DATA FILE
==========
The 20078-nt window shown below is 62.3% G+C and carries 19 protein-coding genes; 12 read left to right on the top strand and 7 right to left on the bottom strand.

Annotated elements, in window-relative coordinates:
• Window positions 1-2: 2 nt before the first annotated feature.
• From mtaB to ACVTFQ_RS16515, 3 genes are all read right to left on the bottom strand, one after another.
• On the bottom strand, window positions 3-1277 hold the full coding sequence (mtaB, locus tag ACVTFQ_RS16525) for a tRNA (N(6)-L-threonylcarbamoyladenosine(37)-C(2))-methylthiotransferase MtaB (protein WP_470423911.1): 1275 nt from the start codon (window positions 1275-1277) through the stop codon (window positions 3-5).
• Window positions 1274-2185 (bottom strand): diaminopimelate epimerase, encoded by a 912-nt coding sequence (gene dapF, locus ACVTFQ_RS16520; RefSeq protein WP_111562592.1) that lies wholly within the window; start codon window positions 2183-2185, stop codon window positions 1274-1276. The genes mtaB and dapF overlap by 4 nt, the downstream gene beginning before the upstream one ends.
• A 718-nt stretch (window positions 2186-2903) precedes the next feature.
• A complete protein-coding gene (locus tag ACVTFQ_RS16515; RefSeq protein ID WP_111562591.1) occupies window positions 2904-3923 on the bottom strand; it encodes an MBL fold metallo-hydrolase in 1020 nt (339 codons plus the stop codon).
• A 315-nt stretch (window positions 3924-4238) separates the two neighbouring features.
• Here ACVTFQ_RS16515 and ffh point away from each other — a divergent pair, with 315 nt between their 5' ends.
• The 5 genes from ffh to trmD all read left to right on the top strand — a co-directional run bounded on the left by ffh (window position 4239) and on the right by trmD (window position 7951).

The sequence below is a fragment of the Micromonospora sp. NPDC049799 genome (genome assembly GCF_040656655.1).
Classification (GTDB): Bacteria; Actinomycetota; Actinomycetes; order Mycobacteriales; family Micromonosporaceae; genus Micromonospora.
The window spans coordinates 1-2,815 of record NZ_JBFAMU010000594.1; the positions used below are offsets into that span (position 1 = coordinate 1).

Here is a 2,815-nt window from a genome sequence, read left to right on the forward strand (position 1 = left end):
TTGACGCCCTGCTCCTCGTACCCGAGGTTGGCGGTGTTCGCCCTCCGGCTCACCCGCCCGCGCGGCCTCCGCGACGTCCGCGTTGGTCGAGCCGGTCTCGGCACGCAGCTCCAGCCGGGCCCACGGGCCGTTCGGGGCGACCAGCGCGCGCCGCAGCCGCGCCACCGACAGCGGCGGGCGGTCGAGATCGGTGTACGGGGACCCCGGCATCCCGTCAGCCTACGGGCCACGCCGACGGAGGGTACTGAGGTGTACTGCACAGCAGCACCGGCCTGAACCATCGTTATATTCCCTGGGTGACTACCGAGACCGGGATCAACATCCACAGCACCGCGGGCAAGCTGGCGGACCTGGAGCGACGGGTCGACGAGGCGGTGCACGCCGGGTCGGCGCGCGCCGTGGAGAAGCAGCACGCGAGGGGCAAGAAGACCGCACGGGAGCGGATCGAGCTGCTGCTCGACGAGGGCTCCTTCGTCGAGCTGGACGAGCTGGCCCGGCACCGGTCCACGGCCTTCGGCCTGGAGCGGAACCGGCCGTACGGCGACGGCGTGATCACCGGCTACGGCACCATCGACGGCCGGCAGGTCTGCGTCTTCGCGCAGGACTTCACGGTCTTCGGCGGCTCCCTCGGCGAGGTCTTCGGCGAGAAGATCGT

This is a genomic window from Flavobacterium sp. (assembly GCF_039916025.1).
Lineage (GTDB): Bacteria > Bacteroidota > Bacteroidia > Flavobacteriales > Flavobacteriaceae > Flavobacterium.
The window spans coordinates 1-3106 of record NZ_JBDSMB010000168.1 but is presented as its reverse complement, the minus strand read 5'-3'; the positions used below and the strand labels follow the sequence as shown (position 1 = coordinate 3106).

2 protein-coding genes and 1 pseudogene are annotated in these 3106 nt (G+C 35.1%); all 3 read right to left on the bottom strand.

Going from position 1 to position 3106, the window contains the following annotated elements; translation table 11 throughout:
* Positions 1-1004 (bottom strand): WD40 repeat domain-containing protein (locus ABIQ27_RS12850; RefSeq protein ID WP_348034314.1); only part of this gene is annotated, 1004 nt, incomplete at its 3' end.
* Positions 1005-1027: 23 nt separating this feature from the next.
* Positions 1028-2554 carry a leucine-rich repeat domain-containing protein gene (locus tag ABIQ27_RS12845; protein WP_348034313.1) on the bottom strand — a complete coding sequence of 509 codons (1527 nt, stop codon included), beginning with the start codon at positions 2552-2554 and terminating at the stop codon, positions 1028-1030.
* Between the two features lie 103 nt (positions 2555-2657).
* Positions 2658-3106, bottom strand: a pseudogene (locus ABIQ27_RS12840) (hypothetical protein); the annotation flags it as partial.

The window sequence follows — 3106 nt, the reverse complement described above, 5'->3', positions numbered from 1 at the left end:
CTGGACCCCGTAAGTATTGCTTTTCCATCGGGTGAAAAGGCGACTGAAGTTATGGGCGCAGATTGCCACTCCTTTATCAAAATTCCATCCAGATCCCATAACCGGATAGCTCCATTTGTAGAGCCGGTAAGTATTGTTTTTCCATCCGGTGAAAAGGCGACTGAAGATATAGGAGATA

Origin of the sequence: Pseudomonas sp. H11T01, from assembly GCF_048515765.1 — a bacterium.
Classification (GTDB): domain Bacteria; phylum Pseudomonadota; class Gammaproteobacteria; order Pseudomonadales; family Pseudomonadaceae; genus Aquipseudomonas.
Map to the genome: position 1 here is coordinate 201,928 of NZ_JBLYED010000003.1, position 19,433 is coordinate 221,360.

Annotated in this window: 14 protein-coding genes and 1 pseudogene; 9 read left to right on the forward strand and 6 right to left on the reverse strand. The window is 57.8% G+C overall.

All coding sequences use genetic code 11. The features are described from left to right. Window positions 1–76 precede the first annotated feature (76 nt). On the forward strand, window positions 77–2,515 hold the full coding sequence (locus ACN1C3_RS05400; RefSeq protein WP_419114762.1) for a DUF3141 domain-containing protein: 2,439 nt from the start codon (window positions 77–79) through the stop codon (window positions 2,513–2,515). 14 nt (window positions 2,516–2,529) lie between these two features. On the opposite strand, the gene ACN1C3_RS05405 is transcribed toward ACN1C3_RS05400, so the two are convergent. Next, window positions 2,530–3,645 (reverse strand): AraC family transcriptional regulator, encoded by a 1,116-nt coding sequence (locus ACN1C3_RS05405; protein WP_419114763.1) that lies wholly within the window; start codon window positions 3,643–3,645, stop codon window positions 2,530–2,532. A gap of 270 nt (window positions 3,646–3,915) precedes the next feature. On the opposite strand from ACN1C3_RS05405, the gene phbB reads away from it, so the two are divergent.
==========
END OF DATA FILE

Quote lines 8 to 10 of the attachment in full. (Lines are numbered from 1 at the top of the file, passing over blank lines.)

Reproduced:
• A complete protein-coding gene (locus tag ACVTFQ_RS16515; RefSeq protein ID WP_111562591.1) occupies window positions 2904-3923 on the bottom strand; it encodes an MBL fold metallo-hydrolase in 1020 nt (339 codons plus the stop codon).
• A 315-nt stretch (window positions 3924-4238) separates the two neighbouring features.
• Here ACVTFQ_RS16515 and ffh point away from each other — a divergent pair, with 315 nt between their 5' ends.